China to promote condoms to cap HIV/AIDS cases
China hopes to cap the number of people living with HIV/AIDS at 1.2 million by 2015, up from around 780,000 at present, partly by promoting increased condom use, the government said in an action plan released on Wednesday.
While praising achievements made over the past few years, including improved life expectancy for AIDS patients, the State Council, or cabinet, said China still faced a difficult task to prevent the spread of the disease.
"The present spread of AIDS is still severe, there is widespread discrimination in society, the virus is a serious (problem) in some areas and amongst high-risk groups," it said in a statement on the central government's website.
Sexually transmitted diseases are also on the rise, it added, a particular concern as AIDS is now mostly spread in China through sexual intercourse.
"The situation is becoming more complex and prevention work is extremely difficult," the statement added.
China hopes to tackle these issues partly through a large increase in condom use, the government said.
By 2015, condoms or condom vending machines should be available in 95 per cent of hotels and other, unspecified, public areas, and 90 per cent of high-risk groups should be using condoms, the action plan states.
It did not provide comparative figures for current usage. The term "high risk groups" usually refers to gay men, intravenous drug users and others.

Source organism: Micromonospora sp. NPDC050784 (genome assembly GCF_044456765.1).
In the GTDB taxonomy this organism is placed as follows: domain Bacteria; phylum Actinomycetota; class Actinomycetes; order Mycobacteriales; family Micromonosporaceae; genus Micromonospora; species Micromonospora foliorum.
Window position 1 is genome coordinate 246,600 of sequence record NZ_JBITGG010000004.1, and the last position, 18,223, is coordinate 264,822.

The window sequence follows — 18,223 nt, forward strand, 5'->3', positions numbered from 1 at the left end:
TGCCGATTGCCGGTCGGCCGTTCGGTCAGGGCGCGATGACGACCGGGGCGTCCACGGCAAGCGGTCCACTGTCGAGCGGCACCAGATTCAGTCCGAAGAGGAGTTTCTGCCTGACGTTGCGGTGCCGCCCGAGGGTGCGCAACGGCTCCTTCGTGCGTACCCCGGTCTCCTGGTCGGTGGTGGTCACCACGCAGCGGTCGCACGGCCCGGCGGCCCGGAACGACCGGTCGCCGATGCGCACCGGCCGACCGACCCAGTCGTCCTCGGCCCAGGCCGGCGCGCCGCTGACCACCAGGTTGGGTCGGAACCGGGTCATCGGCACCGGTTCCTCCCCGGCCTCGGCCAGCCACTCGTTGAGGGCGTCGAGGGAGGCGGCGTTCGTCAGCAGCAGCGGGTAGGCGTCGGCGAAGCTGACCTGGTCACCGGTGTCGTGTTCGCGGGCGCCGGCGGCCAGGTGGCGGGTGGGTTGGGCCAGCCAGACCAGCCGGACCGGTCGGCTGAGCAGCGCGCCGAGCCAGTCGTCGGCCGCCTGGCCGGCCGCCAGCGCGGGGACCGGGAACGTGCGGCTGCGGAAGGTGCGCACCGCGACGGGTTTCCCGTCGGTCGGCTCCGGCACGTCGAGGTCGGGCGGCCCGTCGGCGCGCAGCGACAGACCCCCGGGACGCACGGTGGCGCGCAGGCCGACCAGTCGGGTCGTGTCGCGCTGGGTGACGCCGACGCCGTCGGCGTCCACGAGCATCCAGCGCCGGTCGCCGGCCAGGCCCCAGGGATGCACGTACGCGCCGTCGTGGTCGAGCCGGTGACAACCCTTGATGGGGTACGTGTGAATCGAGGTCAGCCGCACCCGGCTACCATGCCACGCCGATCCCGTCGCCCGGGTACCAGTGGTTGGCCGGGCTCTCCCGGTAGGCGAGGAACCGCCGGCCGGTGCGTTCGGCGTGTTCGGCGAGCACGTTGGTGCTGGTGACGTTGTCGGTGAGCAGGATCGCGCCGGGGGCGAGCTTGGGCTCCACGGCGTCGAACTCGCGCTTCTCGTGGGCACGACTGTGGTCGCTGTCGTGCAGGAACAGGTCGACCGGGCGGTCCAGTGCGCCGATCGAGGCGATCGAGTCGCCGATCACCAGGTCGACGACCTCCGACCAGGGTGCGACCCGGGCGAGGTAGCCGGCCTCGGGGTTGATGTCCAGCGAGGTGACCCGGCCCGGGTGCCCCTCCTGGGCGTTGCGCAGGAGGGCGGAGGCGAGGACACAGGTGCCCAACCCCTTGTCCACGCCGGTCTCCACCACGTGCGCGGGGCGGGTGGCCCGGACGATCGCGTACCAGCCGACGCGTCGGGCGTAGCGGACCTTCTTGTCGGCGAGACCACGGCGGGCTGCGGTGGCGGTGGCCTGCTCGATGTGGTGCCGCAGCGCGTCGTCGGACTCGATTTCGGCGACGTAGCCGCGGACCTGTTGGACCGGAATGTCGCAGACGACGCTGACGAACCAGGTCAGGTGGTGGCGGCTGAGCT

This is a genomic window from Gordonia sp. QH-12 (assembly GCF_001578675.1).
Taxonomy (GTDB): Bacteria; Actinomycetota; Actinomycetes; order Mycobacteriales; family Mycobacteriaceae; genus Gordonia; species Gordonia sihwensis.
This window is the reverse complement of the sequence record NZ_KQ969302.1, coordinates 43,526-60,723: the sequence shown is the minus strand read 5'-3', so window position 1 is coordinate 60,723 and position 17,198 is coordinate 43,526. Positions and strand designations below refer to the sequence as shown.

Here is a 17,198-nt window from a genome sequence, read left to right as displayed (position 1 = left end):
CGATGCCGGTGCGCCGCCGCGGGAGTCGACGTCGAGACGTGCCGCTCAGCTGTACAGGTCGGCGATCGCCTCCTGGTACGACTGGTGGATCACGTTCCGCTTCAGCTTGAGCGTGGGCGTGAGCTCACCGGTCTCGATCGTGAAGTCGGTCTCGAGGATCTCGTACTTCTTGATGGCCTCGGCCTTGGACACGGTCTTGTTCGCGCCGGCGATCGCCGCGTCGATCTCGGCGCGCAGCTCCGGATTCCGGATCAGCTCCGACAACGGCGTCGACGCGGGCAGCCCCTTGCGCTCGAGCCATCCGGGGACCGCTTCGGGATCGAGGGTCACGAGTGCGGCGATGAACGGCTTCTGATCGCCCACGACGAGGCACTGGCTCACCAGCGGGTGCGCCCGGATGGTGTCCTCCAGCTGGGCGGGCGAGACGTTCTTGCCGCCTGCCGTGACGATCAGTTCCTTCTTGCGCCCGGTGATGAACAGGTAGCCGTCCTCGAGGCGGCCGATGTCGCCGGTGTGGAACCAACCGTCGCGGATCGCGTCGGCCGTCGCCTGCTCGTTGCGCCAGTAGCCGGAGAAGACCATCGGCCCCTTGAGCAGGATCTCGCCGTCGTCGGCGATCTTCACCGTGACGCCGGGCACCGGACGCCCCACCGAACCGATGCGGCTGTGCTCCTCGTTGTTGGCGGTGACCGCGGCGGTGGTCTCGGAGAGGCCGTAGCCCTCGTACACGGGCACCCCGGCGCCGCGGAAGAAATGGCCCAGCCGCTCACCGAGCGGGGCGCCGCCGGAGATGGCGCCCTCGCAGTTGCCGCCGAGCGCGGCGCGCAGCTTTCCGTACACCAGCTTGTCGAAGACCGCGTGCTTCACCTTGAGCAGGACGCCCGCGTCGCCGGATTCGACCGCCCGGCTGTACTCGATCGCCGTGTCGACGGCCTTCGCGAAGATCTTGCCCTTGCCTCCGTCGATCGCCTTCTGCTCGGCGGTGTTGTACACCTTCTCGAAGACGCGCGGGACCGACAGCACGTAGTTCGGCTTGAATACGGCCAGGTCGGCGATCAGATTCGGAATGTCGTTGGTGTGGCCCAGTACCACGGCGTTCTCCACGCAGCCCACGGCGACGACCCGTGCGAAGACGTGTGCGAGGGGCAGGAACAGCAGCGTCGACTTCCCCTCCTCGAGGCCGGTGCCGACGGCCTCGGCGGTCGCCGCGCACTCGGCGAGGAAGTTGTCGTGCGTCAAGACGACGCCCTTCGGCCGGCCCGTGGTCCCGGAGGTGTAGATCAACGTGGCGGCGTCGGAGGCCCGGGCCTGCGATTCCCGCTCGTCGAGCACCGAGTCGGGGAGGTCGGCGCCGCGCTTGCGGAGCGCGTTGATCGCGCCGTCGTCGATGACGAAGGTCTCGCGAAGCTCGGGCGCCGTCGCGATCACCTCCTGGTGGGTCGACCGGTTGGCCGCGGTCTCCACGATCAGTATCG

"By the end 2015, bring under basic control the rapid rise of the AIDS virus in main areas and among main groups of people, and reduce by 25 per cent compared with 2010 the number of new infections," the government said in its plan.
To deal with ignorance among local officials about the disease, their knowledge of AIDS and ability to promote public education will become part of annual performance reviews, the government said.
The government was slow to acknowledge the problem of HIV/AIDS in the 1990s and had sought to cover it up when hundreds of thousands of impoverished farmers in rural Henan province became infected through botched blood-selling schemes.
Beijing has since stepped up the fight, spending more on prevention programs, launching schemes to give universal access to anti-retroviral drugs to contain the disease, and introducing policies to curb discrimination.
But in a country where taboos surrounding sex remain strong and discussion of the topic is largely limited, people with HIV/AIDS say they are often stigmatized.